Churm Rincewind

"...in most professions nepotism, expensive qualifications and the need to do unpaid internships exclude bright people from poor backgrounds..."

No, in most professions the lack of an Oxbridge degree is the main excluding factor, a situation with which CD is entirely comfortable on the grounds that Oxbridge alumni are a diverse bunch.

But given that Oxbridge stoutly maintains that its undergraduates are selected on merit alone, there does seem to be an inconsistency in CD's views on the matter - i.e. that meritocracy is bad unless mediated by the privileges of an Oxbridge education.

Jonathan

All meritocracies degrade into self-important crony cabals, because the meritorious come to define merit in terms of their personal aspirations and enforce distance between them and those they presume to manage, and likewise their interests. (See also Oxbridge) Senility follows in only a few organizational generations.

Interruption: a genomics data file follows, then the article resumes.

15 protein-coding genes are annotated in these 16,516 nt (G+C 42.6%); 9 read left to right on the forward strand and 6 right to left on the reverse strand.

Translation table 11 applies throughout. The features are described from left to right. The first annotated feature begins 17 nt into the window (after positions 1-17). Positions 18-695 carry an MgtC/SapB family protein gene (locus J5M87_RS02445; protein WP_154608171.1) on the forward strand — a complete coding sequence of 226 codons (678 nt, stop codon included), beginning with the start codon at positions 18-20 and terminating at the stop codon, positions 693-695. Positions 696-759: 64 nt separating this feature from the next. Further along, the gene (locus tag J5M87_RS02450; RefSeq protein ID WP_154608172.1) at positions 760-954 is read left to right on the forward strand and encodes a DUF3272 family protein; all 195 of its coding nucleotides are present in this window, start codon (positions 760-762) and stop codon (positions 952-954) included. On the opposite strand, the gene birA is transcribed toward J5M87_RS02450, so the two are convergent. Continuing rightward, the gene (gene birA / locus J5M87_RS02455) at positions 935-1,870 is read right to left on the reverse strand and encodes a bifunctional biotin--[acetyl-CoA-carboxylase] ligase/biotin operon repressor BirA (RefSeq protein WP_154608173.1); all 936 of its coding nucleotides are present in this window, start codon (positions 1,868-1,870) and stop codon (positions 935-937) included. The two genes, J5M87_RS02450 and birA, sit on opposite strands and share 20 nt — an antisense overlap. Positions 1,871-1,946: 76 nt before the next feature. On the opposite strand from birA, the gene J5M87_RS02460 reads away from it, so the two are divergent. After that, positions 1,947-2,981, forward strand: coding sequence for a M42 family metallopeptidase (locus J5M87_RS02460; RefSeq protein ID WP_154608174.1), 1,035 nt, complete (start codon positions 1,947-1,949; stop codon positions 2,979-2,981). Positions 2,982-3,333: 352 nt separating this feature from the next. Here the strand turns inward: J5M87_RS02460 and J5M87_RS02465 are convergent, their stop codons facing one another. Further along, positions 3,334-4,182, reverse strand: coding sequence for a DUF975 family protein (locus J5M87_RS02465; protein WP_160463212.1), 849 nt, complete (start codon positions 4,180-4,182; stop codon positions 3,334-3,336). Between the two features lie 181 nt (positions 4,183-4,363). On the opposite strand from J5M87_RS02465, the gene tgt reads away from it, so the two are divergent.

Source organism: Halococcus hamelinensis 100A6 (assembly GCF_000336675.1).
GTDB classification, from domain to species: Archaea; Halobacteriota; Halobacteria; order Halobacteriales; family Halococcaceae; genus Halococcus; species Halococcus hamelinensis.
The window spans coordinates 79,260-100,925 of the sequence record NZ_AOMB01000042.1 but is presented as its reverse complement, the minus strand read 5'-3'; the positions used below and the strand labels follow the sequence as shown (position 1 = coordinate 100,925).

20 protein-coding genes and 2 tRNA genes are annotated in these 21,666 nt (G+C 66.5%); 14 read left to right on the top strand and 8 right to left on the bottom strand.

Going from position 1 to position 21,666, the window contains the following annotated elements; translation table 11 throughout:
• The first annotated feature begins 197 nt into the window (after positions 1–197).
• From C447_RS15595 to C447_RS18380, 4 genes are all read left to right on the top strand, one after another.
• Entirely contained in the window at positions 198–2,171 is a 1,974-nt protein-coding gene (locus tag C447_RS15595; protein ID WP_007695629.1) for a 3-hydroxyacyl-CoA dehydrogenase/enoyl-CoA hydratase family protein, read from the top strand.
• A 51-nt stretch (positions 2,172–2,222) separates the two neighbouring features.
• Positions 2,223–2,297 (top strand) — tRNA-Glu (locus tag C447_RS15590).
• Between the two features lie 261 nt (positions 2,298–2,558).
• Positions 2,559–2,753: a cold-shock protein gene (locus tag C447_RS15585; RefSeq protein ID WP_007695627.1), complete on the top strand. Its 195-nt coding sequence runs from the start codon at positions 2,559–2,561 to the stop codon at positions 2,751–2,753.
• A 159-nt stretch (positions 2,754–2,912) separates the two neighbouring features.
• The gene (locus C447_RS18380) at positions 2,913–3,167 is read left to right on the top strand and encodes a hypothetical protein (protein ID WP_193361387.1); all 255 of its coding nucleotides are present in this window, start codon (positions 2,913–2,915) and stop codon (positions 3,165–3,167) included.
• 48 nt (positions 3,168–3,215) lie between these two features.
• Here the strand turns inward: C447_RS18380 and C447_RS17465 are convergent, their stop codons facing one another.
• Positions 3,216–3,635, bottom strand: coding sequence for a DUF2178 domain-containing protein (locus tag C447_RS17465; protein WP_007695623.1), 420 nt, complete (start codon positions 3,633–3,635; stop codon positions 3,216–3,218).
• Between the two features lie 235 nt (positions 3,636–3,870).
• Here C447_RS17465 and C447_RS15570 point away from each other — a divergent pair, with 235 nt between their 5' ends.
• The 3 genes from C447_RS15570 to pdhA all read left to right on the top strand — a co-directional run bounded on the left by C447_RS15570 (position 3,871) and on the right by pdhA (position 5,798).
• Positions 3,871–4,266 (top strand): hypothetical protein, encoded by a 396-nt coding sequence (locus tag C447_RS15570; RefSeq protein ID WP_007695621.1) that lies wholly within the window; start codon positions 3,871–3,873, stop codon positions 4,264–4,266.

Time to put away childish things, like vested authority, bourgeois society, imaginary friends and permanent hierarchy.

formerstudent

Your take on this issue is ridiculous. "Imagine will lived in a centrally planned economy which was, thanks to its lack of freedom, a pure meritocracy. The job of commissar of bread supply therefore goes to the best person for the job. Is this efficient?" You assume there would be a centrally planned economy and job of commissar of the brad board! It is a comedy reel. You all measure merit in strange ways. What about honesty, selflessness, sacrifice? Intelligence is undoubtedly a factor but your chosen measures make me sad. Your brash assumptions make this discussion moot. Good day.

Erik Lonnroth

Have you read Reinventing Organizations by Frederic Laloux? It talks about how to disaggregate power at the top and disperse it using things like self-organising networks. There's a great YouTube video on it too (search for Laloux).

Looking forward to your TED talk ;)